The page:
Use Shapes and Images to make Prettier Charts [Dashboard Tricks]

Posted on December 3rd, 2009 in Charts and Graphs - 15 comments

One of the annoyances of charts is that they all look like boxes (except for pie charts, they just look wrong). Boxes might be ok when you are making 1 or 2 charts. But a whole dashboard of boxes can look little rigid. So how can we make the charts peppy without loosing any effect? Like these charts below:

Use Shapes and Images make Prettier Charts [Dashboard Tricks]

Very simple, we use drawing shapes in MS Excel to draw whatever we want and overlay the chart on top.

See this 3 step tutorial.
Use Shapes with Charts - Tutorial

Step 1: Make the chart

This is simple, just make the chart and remove the background color. Also adjust series colors so that they look good when you combine the chart with drawing shape.

Step 2: Make the drawing

Go to Insert > Shapes (in excel 2003, select drawing toolbar and draw a shape) and insert some shapes. Arrange them so that you get desired effect.

Step 3: Put Chart on top of Drawing

This is simple. Just drag the chart on to the shape (s). If needed “send shapes to background”. That is all.

Download Example Charts

Click on these links to download example charts – Excel 2007 | Excel 2003

There are millions of possibilities when using shapes. Try something new for your next dashboard or report.

Note: Shapes can add clutter if you overdo them. Remember, the purpose is to let readers focus on the chart, not on shapes.

Additional material on excel dashboards.

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15 Responses to “Use Shapes and Images to make Prettier Charts [Dashboard Tricks]”

  1. Jon Peltier says:

    Most important message:

    Shapes can add clutter if you overdo them. Remember, the purpose is to let readers focus on the chart, not on shapes.

    Otherwise you may as well Send in the Clowns.

  2. Mark says:

    In short, you are talking about using chart backgrounds. That is pretty normal with software vendors demonstrating their products but little impractical as it involves addtional time to embed them.

    Cheers
    Mark
    DashboardZone

  3. Though sometime this approach could be useful for concept-heavy shapes such as the Value Chain or Balance Scorecard.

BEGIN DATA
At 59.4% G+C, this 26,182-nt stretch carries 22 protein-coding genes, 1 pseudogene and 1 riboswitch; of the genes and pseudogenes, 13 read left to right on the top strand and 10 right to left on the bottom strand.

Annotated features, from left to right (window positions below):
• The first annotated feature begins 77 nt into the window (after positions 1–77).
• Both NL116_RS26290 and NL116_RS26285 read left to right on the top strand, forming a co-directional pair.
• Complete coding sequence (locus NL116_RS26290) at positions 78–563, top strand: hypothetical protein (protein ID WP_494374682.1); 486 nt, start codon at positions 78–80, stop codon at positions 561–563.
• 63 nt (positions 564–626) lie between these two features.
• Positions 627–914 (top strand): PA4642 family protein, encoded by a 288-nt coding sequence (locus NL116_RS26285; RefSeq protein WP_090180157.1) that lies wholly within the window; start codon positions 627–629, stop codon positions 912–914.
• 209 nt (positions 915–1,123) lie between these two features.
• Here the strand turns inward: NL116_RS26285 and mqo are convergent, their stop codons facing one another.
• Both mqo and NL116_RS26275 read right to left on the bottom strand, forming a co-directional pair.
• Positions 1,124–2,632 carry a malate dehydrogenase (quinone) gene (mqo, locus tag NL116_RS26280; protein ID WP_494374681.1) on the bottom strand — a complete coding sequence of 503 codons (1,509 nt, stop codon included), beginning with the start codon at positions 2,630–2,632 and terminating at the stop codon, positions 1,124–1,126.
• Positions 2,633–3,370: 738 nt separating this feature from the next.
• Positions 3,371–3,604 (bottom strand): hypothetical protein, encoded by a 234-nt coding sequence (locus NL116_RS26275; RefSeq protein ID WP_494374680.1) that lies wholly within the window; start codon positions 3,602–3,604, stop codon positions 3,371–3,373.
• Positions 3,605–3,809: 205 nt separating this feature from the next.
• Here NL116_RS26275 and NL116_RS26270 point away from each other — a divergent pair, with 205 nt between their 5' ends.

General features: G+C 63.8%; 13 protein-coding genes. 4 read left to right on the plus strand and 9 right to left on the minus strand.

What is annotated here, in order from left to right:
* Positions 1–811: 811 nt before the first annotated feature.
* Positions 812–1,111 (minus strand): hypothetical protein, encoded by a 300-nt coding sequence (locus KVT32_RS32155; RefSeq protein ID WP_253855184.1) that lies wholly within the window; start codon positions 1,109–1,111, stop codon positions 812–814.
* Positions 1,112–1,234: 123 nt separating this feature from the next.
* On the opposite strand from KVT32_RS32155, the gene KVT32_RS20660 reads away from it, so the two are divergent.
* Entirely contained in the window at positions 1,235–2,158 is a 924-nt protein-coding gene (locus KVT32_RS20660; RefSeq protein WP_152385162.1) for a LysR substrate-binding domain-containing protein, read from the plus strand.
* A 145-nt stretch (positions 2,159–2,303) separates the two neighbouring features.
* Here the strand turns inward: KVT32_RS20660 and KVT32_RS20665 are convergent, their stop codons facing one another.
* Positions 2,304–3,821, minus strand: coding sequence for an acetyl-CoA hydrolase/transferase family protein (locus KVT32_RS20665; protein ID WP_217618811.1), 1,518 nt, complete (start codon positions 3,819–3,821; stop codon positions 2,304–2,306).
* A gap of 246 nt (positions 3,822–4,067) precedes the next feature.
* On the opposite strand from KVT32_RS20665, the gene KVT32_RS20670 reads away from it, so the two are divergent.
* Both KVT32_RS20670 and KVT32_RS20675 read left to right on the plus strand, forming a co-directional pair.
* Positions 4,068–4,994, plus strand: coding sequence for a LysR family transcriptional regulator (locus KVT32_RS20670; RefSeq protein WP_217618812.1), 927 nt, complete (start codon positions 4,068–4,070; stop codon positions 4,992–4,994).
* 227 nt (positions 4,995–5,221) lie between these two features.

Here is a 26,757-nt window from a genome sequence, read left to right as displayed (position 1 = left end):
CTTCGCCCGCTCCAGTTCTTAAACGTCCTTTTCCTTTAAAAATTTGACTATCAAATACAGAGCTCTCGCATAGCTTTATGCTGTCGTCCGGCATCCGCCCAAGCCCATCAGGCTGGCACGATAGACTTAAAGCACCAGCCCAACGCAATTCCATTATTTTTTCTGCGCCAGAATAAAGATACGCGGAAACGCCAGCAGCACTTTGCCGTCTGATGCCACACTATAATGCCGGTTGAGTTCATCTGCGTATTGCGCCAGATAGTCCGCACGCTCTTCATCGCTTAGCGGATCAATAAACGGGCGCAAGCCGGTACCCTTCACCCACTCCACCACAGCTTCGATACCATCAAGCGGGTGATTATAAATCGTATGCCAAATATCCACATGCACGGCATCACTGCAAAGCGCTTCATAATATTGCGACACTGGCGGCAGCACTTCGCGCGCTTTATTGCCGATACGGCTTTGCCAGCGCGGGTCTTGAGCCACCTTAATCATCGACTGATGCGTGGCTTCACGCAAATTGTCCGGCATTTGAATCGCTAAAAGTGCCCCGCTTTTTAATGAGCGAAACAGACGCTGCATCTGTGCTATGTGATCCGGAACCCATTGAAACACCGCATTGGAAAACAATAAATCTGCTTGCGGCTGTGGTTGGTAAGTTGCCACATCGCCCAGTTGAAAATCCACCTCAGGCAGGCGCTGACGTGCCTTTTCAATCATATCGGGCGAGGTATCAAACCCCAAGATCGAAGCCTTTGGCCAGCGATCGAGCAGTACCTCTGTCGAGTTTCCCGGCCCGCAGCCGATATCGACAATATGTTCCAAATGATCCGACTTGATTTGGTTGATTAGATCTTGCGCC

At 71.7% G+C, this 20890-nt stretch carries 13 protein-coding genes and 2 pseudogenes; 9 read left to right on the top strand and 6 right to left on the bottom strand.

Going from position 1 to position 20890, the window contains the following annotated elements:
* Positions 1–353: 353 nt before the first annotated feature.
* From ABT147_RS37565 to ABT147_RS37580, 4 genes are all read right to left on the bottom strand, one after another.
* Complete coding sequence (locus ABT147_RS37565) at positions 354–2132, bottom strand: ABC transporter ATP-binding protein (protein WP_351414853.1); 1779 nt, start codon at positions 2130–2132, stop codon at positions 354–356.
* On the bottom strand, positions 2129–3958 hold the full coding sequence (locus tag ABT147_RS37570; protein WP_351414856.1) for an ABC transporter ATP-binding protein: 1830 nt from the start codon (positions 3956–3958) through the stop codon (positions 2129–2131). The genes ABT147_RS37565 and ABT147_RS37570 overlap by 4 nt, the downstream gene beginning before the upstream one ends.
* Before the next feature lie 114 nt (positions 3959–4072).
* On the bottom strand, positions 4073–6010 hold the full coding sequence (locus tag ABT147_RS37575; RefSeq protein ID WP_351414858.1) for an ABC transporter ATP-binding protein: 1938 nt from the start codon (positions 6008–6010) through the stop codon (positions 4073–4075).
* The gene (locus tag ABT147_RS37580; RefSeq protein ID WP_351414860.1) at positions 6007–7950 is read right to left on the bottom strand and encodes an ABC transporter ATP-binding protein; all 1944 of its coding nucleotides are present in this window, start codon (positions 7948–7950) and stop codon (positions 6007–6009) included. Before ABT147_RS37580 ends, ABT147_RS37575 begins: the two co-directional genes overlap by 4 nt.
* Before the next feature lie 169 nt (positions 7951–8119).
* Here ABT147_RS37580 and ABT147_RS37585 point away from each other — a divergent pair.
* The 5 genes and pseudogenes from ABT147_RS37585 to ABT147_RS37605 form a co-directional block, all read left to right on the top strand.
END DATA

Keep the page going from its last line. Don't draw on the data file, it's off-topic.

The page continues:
4. Alex Kerin says:

    I like it – we can all pretend that everyone just wants the data, and reducing the non-data ink to a minimum is everyone’s goal, but most non-data people like a bit of pizazz.

    This is especially true when the dashboard ends up as part of a product that sales people have to take on the road – the challenge is to present great data in a nice format without taking the easy road with gauges and 3D oblique pie charts.

  5. Paramdeep says:

    Hey Chandoo,

    This is a great way to represent charts. I have found this to be very effective, while creating and illustrating concepts like Du-pont analysis, composition of revenues, P&L, Balance sheet etc.

  6. Chandoo says:

    @Mark: I would not say this is same as background. At a high level, they are but, using shapes to add context to charts is a bit more than simple chart back ground. For eg. as Paramdeep & Bernanr below pointed out, using shapes to make a balanced score-card dashboard is pretty common.

    @Alex: Exactly my point. Pure data is good, but some times a bit of variety makes very good impact.

  7. paresh shah says:

    Hi

    I am slowly getting convinced that it may not be a very bad idea using some ‘eye candy’ in business charts.

    The way I look at it – for my personal analysis – use wire frame charts or minimalist charts.

    For presentation of my finding use some eye candy – hey we need to get the idea across.

  8. jeff weir says:

    Chandoo…you’ll find one of the best charts ever at http://www.venganza.org/about/open-letter/

    It’s informative, pretty, and fun.

    I suggest you read the words above the chart first, rather than just scrolling down to the chart. The wikipedia article at http://en.wikipedia.org/wiki/Flying_Spaghetti_Monster is also a good backgrounder.

  9. [...] 5, 2009 Chandoo provides an interesting use of layering Excel objects to add background effects to charts. This [...]

  10. This interesting. The underlying technique, layering, is rarely used. However, it has far more applications that placing an image beneath a graph. Laying is a powerful and flexible method for integrating multiple charts, integrating charts with non-chart report elements, formatting and customizing charts, and creating compound charts. I elaborate and provide examples at:
    http://pushindatalikeweight.com/2009/12/05/layering-in-excel/

  11. Elidia Tolle says:

    Hello it was a pleasure visting your blog.

  12. [...] augmenting his dashboard interface with Excel Shapes. The talented Chandoo touches on this a bit in his post on using shapes to make prettier charts. That was a good start and gave me a few ideas of my [...]

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